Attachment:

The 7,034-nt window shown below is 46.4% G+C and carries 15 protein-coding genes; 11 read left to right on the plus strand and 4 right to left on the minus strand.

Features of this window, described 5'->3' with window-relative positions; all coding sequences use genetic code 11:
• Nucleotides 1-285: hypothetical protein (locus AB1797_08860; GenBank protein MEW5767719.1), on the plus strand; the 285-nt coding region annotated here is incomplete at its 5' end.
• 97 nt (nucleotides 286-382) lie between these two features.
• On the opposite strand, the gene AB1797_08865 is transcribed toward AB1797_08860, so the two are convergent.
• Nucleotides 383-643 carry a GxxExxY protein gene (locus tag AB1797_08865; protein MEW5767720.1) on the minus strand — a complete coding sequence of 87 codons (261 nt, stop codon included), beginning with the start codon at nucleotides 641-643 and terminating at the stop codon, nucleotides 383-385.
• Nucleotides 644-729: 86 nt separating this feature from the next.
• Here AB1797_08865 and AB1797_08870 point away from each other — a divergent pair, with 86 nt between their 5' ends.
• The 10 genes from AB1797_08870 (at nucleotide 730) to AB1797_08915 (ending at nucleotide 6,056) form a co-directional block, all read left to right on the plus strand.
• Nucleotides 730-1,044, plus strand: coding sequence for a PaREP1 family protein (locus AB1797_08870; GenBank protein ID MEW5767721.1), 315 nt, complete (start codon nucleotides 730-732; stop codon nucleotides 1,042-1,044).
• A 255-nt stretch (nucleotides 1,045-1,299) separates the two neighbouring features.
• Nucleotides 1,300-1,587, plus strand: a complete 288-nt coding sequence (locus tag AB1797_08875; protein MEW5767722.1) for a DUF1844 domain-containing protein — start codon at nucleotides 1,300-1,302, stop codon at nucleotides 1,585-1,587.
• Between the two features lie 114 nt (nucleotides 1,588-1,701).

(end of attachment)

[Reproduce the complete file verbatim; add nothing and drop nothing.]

The 7,034-nt window shown below is 46.4% G+C and carries 15 protein-coding genes; 11 read left to right on the plus strand and 4 right to left on the minus strand.

Features of this window, described 5'->3' with window-relative positions; all coding sequences use genetic code 11:
• Nucleotides 1-285: hypothetical protein (locus AB1797_08860; GenBank protein MEW5767719.1), on the plus strand; the 285-nt coding region annotated here is incomplete at its 5' end.
• 97 nt (nucleotides 286-382) lie between these two features.
• On the opposite strand, the gene AB1797_08865 is transcribed toward AB1797_08860, so the two are convergent.
• Nucleotides 383-643 carry a GxxExxY protein gene (locus tag AB1797_08865; protein MEW5767720.1) on the minus strand — a complete coding sequence of 87 codons (261 nt, stop codon included), beginning with the start codon at nucleotides 641-643 and terminating at the stop codon, nucleotides 383-385.
• Nucleotides 644-729: 86 nt separating this feature from the next.
• Here AB1797_08865 and AB1797_08870 point away from each other — a divergent pair, with 86 nt between their 5' ends.
• The 10 genes from AB1797_08870 (at nucleotide 730) to AB1797_08915 (ending at nucleotide 6,056) form a co-directional block, all read left to right on the plus strand.
• Nucleotides 730-1,044, plus strand: coding sequence for a PaREP1 family protein (locus AB1797_08870; GenBank protein ID MEW5767721.1), 315 nt, complete (start codon nucleotides 730-732; stop codon nucleotides 1,042-1,044).
• A 255-nt stretch (nucleotides 1,045-1,299) separates the two neighbouring features.
• Nucleotides 1,300-1,587, plus strand: a complete 288-nt coding sequence (locus tag AB1797_08875; protein MEW5767722.1) for a DUF1844 domain-containing protein — start codon at nucleotides 1,300-1,302, stop codon at nucleotides 1,585-1,587.
• Between the two features lie 114 nt (nucleotides 1,588-1,701).